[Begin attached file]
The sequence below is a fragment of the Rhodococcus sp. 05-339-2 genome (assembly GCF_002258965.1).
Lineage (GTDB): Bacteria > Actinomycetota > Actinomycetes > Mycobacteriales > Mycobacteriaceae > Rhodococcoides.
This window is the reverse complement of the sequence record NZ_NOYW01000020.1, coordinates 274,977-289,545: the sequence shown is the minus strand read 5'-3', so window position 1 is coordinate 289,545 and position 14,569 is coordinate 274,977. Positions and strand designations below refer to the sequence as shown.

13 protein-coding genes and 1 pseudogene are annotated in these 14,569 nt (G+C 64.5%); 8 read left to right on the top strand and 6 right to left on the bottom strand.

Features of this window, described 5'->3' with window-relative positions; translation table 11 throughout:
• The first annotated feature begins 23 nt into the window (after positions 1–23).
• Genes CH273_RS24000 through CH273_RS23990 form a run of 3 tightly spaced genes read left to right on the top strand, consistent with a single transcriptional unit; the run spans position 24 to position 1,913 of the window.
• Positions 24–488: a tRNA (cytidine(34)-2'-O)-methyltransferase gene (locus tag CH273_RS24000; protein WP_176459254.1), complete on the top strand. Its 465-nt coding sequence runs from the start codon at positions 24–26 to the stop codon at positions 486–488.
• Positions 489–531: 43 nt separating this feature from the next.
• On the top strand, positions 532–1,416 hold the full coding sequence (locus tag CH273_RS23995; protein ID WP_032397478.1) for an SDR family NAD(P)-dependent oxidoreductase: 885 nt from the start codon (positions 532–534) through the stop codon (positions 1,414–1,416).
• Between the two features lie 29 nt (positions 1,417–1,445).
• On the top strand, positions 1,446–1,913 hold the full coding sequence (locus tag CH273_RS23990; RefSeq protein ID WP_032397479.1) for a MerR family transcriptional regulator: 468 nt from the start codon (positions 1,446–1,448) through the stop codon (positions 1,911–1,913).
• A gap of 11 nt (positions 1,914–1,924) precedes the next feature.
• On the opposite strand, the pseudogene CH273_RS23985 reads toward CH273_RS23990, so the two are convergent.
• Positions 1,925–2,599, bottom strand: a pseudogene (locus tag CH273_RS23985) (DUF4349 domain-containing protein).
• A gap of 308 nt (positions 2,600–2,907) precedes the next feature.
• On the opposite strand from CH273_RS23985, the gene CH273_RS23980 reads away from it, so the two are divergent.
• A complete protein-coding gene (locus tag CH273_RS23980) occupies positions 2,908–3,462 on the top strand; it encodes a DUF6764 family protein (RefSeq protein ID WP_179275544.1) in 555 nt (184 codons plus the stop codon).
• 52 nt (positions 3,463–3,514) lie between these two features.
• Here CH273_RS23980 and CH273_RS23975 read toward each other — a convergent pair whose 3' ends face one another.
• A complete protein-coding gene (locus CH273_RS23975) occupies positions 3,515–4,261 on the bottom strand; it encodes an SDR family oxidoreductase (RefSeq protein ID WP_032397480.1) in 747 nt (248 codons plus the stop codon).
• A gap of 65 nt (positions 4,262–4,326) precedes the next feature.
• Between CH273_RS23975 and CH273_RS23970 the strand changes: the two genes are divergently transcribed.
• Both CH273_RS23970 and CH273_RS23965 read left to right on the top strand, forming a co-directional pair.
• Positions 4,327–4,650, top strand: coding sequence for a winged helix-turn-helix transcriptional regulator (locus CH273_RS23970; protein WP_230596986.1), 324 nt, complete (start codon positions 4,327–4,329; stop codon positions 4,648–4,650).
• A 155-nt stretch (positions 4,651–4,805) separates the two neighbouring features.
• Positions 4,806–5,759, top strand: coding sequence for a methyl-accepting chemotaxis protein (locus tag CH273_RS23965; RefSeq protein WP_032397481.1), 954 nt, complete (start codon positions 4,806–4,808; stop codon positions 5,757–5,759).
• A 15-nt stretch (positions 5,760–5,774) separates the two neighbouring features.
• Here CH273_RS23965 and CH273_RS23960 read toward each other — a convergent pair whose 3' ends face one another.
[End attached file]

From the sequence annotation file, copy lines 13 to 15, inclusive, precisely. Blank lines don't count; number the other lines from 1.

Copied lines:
• A gap of 11 nt (positions 1,914–1,924) precedes the next feature.
• On the opposite strand, the pseudogene CH273_RS23985 reads toward CH273_RS23990, so the two are convergent.
• Positions 1,925–2,599, bottom strand: a pseudogene (locus tag CH273_RS23985) (DUF4349 domain-containing protein).